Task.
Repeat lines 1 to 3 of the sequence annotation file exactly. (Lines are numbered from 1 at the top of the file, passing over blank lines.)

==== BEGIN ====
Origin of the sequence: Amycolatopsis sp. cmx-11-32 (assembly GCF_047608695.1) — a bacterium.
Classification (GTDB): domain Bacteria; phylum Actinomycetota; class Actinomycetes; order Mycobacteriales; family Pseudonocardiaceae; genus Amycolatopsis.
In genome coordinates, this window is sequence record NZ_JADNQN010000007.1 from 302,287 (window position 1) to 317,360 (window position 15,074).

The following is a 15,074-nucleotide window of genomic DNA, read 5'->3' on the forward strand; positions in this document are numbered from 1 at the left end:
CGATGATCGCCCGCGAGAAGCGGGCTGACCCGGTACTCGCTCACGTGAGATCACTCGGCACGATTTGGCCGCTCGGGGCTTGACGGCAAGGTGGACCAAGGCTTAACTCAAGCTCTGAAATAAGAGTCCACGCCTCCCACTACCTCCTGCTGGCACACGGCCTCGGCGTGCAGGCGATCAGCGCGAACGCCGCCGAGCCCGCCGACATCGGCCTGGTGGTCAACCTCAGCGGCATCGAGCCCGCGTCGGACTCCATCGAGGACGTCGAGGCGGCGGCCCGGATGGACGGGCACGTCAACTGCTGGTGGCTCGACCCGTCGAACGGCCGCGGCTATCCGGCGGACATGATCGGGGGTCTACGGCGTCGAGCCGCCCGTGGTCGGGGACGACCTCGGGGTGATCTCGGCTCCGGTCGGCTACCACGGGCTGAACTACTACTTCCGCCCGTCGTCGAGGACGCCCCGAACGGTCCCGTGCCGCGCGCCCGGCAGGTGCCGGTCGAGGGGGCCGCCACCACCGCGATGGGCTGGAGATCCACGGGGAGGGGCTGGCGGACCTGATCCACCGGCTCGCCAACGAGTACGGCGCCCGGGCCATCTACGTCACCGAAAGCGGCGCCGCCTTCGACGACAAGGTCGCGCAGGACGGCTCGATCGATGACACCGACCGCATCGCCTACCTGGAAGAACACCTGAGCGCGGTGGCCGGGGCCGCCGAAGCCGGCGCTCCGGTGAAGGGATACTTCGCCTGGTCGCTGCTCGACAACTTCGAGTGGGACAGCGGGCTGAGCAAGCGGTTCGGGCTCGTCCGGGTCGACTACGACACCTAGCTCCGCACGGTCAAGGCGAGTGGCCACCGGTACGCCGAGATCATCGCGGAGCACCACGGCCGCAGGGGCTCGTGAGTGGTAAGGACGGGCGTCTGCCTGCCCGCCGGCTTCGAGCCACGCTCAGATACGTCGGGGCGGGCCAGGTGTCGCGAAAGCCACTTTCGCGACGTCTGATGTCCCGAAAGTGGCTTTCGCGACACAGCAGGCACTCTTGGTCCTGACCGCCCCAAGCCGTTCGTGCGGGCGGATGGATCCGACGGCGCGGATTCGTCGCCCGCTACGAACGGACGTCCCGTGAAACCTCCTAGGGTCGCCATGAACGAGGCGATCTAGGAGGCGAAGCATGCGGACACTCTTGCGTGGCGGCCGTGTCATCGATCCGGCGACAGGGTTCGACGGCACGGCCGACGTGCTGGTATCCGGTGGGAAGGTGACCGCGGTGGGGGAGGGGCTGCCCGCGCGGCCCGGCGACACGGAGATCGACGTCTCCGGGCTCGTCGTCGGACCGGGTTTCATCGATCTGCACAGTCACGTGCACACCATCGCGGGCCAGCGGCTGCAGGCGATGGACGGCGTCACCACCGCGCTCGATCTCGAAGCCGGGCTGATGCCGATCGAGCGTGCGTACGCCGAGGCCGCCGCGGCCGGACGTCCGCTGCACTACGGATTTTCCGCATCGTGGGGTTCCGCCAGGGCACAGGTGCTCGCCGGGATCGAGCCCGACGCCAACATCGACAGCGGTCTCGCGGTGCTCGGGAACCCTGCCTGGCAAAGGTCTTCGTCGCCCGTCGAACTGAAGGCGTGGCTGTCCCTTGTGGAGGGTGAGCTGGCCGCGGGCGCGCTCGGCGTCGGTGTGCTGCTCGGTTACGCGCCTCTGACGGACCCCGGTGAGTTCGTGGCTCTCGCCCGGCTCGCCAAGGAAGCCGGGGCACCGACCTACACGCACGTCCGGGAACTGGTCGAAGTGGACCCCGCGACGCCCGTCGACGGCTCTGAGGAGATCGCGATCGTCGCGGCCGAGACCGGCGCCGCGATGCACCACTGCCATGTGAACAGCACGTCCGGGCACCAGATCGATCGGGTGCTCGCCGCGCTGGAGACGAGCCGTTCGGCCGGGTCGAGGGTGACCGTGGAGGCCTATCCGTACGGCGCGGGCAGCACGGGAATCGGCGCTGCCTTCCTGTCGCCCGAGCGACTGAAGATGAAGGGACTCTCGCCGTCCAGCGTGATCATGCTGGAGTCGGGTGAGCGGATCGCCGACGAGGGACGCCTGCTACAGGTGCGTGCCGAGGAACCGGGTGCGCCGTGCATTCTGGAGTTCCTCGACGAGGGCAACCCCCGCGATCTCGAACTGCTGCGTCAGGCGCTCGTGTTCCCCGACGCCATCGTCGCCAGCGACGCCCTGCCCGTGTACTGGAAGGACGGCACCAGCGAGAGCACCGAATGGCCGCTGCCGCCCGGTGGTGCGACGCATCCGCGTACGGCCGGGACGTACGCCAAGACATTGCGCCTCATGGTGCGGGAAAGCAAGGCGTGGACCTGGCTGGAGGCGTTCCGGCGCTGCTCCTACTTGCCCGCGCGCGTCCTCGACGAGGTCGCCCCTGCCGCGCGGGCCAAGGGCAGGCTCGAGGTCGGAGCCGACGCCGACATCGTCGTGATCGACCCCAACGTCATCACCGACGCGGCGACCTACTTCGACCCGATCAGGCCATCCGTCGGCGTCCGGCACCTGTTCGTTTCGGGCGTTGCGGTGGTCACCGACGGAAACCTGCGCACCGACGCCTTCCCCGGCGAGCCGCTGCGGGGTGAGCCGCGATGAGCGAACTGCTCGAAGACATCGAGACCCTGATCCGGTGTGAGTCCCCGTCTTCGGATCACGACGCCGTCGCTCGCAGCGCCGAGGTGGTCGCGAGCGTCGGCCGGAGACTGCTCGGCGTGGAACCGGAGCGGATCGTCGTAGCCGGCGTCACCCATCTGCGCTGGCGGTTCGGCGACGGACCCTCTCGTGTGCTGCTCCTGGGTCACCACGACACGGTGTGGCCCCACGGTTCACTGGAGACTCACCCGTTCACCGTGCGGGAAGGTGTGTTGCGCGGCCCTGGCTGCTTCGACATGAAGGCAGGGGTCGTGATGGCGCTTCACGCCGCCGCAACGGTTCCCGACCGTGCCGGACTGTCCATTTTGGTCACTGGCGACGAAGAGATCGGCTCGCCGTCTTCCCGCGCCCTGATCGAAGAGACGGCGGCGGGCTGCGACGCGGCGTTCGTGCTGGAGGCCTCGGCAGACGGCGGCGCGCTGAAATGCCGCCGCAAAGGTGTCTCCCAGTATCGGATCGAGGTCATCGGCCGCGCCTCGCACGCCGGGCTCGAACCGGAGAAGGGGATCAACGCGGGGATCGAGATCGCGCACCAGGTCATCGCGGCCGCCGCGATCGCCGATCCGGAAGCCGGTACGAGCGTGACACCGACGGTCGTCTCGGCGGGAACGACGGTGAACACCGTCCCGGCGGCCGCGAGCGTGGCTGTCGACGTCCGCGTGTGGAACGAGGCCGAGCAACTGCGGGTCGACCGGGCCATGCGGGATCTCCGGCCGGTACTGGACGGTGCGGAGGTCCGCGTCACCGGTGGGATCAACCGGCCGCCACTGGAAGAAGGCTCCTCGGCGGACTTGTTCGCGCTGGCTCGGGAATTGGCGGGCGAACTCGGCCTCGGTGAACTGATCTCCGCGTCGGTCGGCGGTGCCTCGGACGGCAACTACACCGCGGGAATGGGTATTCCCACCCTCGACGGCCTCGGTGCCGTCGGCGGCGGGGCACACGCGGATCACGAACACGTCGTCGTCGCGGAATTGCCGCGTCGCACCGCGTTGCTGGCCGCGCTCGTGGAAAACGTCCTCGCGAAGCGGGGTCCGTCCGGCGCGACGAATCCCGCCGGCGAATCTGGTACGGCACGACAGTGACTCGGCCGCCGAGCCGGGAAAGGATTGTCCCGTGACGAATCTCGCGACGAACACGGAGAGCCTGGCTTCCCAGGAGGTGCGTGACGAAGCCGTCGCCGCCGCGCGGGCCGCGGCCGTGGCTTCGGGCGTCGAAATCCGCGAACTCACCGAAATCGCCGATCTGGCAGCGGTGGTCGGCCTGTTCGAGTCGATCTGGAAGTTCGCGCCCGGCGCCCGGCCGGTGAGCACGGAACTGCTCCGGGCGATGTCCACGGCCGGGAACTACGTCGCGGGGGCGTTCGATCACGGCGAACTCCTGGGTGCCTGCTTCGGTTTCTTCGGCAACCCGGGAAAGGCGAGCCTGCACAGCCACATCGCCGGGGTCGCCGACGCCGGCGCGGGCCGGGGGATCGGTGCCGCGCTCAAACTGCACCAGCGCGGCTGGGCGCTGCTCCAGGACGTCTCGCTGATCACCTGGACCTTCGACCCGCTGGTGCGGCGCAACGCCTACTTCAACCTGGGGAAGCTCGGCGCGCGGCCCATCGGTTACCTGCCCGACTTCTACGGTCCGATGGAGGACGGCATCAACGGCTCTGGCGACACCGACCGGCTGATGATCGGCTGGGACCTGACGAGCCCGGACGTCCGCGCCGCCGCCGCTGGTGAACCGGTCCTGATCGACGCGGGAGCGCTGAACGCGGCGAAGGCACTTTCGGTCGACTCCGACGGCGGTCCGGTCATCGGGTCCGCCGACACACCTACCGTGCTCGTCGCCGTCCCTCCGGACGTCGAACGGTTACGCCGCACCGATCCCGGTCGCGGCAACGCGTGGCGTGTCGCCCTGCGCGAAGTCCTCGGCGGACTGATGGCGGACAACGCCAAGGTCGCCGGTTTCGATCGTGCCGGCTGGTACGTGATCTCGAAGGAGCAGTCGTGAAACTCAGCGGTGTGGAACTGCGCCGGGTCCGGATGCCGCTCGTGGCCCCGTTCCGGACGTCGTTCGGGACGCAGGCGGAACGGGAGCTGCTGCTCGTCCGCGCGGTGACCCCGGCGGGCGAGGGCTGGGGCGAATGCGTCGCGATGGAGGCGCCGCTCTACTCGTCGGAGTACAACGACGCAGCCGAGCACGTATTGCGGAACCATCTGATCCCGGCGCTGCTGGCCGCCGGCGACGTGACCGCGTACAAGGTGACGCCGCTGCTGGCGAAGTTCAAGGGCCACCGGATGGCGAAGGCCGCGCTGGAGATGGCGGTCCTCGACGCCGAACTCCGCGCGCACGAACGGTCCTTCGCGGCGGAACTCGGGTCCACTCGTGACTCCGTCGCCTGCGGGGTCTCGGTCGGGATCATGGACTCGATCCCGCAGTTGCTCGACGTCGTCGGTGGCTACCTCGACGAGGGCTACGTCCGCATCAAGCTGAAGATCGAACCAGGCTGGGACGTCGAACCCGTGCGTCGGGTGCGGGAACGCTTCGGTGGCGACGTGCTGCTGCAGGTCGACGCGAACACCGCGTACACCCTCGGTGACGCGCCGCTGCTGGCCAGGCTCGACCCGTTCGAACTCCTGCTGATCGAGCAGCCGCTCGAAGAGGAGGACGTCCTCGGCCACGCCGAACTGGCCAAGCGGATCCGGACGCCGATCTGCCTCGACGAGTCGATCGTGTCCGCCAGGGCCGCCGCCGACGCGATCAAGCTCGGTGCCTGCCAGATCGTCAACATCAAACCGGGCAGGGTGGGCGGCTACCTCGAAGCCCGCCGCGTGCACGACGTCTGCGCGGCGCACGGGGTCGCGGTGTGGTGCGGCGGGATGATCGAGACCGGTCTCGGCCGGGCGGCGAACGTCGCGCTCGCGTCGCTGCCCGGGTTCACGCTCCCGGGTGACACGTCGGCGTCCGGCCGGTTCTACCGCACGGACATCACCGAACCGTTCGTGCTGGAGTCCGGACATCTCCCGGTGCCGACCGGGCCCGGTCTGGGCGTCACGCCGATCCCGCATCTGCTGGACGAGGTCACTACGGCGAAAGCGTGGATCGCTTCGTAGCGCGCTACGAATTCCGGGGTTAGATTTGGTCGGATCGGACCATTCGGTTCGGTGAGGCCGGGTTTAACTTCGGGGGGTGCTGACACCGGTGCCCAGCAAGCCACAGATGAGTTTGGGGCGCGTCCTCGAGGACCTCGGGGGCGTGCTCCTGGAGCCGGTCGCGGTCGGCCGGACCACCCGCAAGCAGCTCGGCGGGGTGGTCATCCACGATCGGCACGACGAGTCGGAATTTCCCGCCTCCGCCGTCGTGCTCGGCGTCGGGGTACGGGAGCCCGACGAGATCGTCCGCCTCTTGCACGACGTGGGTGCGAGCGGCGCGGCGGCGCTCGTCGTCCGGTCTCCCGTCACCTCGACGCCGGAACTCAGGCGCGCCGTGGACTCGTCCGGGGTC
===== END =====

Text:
Origin of the sequence: Amycolatopsis sp. cmx-11-32 (assembly GCF_047608695.1) — a bacterium.
Classification (GTDB): domain Bacteria; phylum Actinomycetota; class Actinomycetes; order Mycobacteriales; family Pseudonocardiaceae; genus Amycolatopsis.
In genome coordinates, this window is sequence record NZ_JADNQN010000007.1 from 302,287 (window position 1) to 317,360 (window position 15,074).